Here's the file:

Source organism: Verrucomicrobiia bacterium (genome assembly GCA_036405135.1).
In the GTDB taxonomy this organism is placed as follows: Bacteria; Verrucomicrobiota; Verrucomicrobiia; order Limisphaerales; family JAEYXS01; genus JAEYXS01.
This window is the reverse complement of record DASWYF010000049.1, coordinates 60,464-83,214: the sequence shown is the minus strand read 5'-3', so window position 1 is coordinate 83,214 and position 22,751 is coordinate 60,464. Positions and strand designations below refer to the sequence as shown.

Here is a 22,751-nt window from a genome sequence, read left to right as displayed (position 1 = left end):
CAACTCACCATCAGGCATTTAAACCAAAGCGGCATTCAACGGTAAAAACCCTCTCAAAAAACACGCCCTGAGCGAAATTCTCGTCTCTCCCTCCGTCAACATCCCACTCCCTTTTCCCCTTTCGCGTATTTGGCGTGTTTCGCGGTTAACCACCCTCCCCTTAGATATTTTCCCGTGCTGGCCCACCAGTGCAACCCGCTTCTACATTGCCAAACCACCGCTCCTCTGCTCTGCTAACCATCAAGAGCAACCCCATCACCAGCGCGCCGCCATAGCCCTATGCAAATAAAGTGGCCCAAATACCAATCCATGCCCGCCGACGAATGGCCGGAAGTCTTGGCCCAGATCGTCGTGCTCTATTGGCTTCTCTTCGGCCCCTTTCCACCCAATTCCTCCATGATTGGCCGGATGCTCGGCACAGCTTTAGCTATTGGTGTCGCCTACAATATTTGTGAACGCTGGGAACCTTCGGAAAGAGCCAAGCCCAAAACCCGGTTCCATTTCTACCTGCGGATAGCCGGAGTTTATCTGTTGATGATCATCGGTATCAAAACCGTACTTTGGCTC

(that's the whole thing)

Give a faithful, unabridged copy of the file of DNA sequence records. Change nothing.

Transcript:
Source organism: Verrucomicrobiia bacterium (genome assembly GCA_036405135.1).
In the GTDB taxonomy this organism is placed as follows: Bacteria; Verrucomicrobiota; Verrucomicrobiia; order Limisphaerales; family JAEYXS01; genus JAEYXS01.
This window is the reverse complement of record DASWYF010000049.1, coordinates 60,464-83,214: the sequence shown is the minus strand read 5'-3', so window position 1 is coordinate 83,214 and position 22,751 is coordinate 60,464. Positions and strand designations below refer to the sequence as shown.

Here is a 22,751-nt window from a genome sequence, read left to right as displayed (position 1 = left end):
CAACTCACCATCAGGCATTTAAACCAAAGCGGCATTCAACGGTAAAAACCCTCTCAAAAAACACGCCCTGAGCGAAATTCTCGTCTCTCCCTCCGTCAACATCCCACTCCCTTTTCCCCTTTCGCGTATTTGGCGTGTTTCGCGGTTAACCACCCTCCCCTTAGATATTTTCCCGTGCTGGCCCACCAGTGCAACCCGCTTCTACATTGCCAAACCACCGCTCCTCTGCTCTGCTAACCATCAAGAGCAACCCCATCACCAGCGCGCCGCCATAGCCCTATGCAAATAAAGTGGCCCAAATACCAATCCATGCCCGCCGACGAATGGCCGGAAGTCTTGGCCCAGATCGTCGTGCTCTATTGGCTTCTCTTCGGCCCCTTTCCACCCAATTCCTCCATGATTGGCCGGATGCTCGGCACAGCTTTAGCTATTGGTGTCGCCTACAATATTTGTGAACGCTGGGAACCTTCGGAAAGAGCCAAGCCCAAAACCCGGTTCCATTTCTACCTGCGGATAGCCGGAGTTTATCTGTTGATGATCATCGGTATCAAAACCGTACTTTGGCTC